When an 83 year-old man went to University Hospital in Salt Lake City, Utah after falling at home and suffering minor trauma, his doctors never imagined he would suffer a Pradaxa serious bleeding event.
Minor Trauma Can Cause a Pradaxa Serious Bleeding Event
A case report featured in the Journal of Neurosurgery details that the 83 year-old man had been prescribed Pradaxa just a month before by his primary care physician who had diagnosed him with atrial fibrillation. Upon arriving at the hospital, the man exhibited no signs of impairment, and a brain scan showed that he had only small hemorrhages of little concern.
Within just two hours of being admitted to the hospital though, the man’s condition began to deteriorate. New brain scans showed he was suffering from extensive intracranial hemorrhaging. His doctors could do little but stand by and watch as he slipped into a coma.
The neurosurgeons who treated the man wrote this case report to alert other healthcare providers to the fact that Pradaxa has no known antidote. In fact, the doctors attempted to stop the hemorrhaging in the 83 year-old by giving him intravenous fluids and recombinant factor VIIa, which is often used to clot blood, but both treatments were ineffective.
The authors noted that because Pradaxa is broken down through the kidneys, dialysis may be the only way to reverse the effects of Pradaxa, but because bleeding events happen so suddenly, dialysis is often ineffective to stop the bleeding.
What is Pradaxa?
Pradaxa is an anticoagulant that is widely prescribed to prevent strokes and blood clots in elderly patients with atrial fibrillation. But these elderly patients are often unstable on their feet and are prone to falling, which can cause minor trauma and major hemorrhaging. Experts worry that as Pradaxa is more widely prescribed to older, frailer patients, the number of serious bleeding events will increase.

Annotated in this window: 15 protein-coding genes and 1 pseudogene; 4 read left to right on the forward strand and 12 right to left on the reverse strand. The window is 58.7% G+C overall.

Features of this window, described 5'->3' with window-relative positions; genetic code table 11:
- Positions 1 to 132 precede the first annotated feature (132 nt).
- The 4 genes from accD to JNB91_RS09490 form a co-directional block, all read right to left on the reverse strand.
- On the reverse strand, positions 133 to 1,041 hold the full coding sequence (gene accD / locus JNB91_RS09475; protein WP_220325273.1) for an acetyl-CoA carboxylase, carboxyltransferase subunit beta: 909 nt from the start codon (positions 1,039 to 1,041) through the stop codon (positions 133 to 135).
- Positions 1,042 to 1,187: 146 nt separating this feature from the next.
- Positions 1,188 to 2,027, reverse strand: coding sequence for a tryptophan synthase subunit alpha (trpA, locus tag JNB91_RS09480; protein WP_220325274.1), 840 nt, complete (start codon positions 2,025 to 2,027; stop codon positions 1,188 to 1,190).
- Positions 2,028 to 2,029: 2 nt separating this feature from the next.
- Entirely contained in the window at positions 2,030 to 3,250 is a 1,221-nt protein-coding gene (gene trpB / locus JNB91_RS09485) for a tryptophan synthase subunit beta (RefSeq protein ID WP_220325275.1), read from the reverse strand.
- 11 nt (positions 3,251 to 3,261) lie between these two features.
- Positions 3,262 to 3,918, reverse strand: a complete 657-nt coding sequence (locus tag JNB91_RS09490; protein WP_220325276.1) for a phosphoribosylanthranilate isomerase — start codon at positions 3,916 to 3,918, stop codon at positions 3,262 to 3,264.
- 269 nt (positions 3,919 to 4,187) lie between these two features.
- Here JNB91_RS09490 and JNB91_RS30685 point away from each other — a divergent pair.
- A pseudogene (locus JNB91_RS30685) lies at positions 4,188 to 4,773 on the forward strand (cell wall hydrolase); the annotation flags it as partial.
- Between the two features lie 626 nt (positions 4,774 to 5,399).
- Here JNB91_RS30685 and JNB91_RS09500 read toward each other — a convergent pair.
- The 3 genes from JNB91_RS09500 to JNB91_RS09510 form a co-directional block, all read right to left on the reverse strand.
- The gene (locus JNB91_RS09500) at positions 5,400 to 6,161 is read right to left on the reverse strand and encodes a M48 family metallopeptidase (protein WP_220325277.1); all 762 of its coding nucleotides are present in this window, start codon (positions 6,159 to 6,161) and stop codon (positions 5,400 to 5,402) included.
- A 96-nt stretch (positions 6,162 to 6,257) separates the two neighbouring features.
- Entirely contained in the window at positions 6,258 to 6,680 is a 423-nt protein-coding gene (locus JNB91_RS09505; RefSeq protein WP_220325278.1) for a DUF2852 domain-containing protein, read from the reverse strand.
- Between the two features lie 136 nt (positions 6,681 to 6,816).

Worldwide, Pradaxa has been linked to 260 deaths as of November 2011. The U.S. Food and Drug Administration (FDA) released a safety communication for Pradaxa in December 2011, saying that it would study Pradaxa’s side effects to determine the risk of severe bleeding. In the United States, an estimated 120 deaths have been blamed on Pradaxa serious bleeding events.
While the FDA studies these adverse events, trial lawyers across the nation are standing up for consumer rights, asking manufacturer Boehringer Ingelheim for answers. Pradaxa lawsuits have been filed in U.S. district courts across the nation, alleging that Boehringer Ingelheim knew about the bleeding risks, but provided no antidote and continued to market and sell Pradaxa anyway.
To learn more about Pradaxa serious bleeding events and get the latest news on Pradaxa, visit www.vanweylaw.com. Pradaxa is not the first dangerous drug to be approved by the FDA, and it certainly will not be the last. To learn more about dangerous drug approvals, download my free ebook Prescription Drug Safety: 7 Secrets the Pharmaceutical Company Does Not Want You to Know at www.vanweylaw.com.